The Irish Derby is held at Curragh Racecourse only three weeks after the running of the Epsom Derby in England. It is considered to be the most important Irish Classic of the season and is the second leg of the Irish Triple Crown. Keep reading to find out how to find the next winner.
Typically held during the last week of June or first week of July, this Irish Classic Flat race is open to three-year-old horses of both genders that qualify. It is held on the right-handed flat course at Curragh. The race itself extends over a mile and a half requiring the horses to turn right along the horse-shoe shaped track. A weight requirement of 9 stones applies to colts, and fillies must carry 8st-11lbs.
location: Curragh Racecourse
grade: Group 1
race type: Flat
The Irish Derby was introduced in 1866. Originally, the distance was a mile and six furlongs until 1872 when the current distance of one mile and four furlongs was established.
The Irish Derby was the third attempt at establishing a national derby event at the Curragh racecourse, which also hosts the Irish Oaks. The first version, known as the O'Darby Stakes, was run from 1817 to 1824 and was followed by the brief introduction of the Curragh Derby in 1848.
For almost 100 years the Irish Derby was very much a local event, although it occasionally featured English contestants. It was only in 1962 that the Irish Derby turned into an internationally followed and contested event. The main man to thank for the evolution of the Irish Derby is one Joe McGrath.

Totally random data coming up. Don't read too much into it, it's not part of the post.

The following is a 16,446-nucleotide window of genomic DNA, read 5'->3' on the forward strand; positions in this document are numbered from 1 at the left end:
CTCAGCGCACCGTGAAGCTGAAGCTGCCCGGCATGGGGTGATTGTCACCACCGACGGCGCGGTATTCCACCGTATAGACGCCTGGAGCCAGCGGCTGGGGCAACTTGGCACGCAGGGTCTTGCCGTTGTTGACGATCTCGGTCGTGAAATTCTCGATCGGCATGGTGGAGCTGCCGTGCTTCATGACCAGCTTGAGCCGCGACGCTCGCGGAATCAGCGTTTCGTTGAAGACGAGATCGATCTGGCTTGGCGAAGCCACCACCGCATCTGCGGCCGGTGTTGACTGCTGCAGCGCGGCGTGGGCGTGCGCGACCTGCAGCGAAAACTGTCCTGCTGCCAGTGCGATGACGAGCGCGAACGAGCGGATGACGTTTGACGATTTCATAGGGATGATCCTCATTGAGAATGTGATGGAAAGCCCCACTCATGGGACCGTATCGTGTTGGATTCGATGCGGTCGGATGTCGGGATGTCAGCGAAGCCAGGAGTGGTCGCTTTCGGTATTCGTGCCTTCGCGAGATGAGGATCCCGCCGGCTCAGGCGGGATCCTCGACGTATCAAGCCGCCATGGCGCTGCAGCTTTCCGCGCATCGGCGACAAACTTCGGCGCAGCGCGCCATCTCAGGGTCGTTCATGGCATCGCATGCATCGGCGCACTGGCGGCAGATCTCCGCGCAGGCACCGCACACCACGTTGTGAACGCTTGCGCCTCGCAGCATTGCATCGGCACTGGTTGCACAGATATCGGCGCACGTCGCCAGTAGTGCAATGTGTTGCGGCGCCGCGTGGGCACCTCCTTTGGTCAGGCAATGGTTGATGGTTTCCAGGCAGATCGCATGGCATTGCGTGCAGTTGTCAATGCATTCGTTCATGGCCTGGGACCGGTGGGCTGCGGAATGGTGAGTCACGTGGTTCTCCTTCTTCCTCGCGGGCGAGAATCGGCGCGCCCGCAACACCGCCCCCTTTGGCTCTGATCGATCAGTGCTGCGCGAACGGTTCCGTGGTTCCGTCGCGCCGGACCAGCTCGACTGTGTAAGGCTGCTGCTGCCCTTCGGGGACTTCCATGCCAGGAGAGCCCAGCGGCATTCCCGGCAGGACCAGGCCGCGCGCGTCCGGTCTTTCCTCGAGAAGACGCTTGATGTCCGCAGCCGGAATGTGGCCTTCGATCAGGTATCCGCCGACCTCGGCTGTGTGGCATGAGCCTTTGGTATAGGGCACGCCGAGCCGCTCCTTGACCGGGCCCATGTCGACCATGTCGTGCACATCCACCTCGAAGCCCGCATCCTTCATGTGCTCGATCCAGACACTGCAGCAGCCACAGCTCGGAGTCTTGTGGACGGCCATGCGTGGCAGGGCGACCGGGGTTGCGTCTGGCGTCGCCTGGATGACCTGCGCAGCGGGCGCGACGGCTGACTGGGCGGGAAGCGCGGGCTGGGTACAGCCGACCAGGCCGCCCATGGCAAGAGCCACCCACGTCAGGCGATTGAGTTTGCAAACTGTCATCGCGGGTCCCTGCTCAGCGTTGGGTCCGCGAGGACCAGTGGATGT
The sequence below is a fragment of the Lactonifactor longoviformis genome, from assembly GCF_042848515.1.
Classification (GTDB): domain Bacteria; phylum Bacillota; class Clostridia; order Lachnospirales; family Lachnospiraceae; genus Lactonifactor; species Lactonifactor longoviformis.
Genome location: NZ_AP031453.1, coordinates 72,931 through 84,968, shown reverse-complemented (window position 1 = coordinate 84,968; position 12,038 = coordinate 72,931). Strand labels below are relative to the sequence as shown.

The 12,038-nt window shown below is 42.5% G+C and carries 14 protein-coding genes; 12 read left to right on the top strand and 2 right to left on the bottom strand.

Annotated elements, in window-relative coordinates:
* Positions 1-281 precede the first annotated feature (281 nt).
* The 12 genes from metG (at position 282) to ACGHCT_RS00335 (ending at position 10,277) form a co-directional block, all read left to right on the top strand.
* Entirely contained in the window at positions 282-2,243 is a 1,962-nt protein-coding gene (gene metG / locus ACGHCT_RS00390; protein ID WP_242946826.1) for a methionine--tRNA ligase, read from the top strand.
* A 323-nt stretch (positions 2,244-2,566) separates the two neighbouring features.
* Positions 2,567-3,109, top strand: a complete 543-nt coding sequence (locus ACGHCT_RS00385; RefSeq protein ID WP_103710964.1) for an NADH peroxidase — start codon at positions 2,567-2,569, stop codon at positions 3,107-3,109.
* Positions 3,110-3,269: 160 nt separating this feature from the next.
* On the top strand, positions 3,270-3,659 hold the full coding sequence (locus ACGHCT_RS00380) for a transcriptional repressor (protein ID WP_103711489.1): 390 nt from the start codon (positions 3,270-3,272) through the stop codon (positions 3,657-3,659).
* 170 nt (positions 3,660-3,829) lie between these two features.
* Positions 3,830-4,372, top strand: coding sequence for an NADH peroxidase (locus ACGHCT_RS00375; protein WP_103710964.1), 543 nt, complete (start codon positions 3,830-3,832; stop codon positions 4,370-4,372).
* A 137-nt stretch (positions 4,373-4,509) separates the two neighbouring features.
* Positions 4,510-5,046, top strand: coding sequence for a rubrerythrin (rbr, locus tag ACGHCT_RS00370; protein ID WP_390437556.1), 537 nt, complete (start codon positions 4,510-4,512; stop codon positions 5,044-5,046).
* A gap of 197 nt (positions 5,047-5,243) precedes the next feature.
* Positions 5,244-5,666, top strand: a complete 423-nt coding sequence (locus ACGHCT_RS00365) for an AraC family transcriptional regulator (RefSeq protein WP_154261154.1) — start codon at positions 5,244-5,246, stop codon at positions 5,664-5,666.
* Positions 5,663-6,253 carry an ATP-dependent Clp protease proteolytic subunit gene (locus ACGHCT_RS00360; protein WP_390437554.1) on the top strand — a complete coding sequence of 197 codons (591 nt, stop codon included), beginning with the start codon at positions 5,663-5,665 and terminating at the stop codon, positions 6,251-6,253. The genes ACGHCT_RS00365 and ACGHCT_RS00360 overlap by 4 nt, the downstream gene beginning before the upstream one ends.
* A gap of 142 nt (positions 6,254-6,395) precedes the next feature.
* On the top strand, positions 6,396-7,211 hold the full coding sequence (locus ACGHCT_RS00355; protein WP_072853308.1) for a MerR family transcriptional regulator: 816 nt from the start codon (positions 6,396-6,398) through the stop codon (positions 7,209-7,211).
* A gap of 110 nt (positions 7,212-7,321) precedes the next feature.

This racing personality, who founded the Irish Hospitals' Sweepstake, decided it would be a good idea to combine the Irish Derby with the sweepstake, thus turning it into the Irish Sweeps Derby. This new version of the race was a lot more valuable than the previous events and quickly attained immense popularity, thus raising the profile of Irish racing greatly.
While it is not possible for a horse to win more than once, jockeys and trainers compete for the honour of holding the record for most wins. Below are some of the top-records for the Irish Derby (as of 2017).
St Jovite won the 1992 Irish Derby with a record time of 2 minutes and 25.6 seconds.
The largest field on record amounted to 24 thoroughbreds in 1962. The smallest was two back in 1868.
The longest-priced winner was 50/1 shot Zarathustra in 1954, and the shortest-priced winner was 1/10 favourite Orby in 1907.
The most successful trainer is Aidan O'Brien who won 12 times from Desert King in 1997 to Capri in 2017.
The most successful jockey is Morny Wing who won six times from Ballyheron in 1921 to Bright News in 1946.
Particularly in the past century, the Irish Derby has enjoyed a similar amount of prestige as its English counterpart attracting top-talent from around the world (as of 2017).
Sinndar won the 2000 Irish Derby after winning the Epsom Derby making him one of the few to have done so. In addition, he was awarded the 1 Million Millennium Bonus for winning both races which made for an especially memorable year.
Since the establishment of the Irish Derby, only 18 competitors can claim to have won both the English and Irish versions of the race.